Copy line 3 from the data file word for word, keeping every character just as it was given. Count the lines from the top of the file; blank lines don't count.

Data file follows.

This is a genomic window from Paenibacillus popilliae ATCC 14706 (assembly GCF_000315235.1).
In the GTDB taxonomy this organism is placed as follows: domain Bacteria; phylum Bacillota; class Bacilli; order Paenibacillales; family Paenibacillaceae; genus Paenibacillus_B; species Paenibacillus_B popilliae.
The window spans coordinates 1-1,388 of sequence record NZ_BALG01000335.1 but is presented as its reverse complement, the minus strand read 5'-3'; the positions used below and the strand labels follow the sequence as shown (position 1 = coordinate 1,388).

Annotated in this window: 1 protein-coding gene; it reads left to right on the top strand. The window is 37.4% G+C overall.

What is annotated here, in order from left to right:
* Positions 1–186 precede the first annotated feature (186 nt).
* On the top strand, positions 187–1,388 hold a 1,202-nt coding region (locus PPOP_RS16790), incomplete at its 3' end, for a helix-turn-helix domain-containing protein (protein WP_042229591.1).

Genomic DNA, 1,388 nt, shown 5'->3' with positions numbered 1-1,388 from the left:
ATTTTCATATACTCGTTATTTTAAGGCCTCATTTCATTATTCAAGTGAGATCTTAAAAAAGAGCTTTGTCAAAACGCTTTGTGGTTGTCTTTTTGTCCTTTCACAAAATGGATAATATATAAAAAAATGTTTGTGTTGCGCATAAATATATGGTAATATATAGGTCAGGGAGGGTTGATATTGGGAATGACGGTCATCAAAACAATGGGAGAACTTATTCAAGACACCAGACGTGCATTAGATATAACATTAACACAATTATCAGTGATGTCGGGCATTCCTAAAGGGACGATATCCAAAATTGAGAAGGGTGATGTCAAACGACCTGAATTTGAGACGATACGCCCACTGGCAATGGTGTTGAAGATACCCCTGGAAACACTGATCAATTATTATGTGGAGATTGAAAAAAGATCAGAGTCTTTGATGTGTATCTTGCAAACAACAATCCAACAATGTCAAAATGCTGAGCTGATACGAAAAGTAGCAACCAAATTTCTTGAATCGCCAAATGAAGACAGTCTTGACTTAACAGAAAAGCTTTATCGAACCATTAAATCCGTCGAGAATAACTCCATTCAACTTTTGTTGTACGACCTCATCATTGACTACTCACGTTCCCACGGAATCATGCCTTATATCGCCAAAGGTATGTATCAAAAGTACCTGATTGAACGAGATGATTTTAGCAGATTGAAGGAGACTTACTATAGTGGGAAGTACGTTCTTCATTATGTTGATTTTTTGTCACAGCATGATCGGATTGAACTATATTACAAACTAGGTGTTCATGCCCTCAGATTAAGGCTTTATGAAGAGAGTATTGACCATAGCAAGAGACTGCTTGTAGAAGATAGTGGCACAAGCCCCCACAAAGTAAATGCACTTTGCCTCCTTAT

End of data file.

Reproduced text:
The window spans coordinates 1-1,388 of sequence record NZ_BALG01000335.1 but is presented as its reverse complement, the minus strand read 5'-3'; the positions used below and the strand labels follow the sequence as shown (position 1 = coordinate 1,388).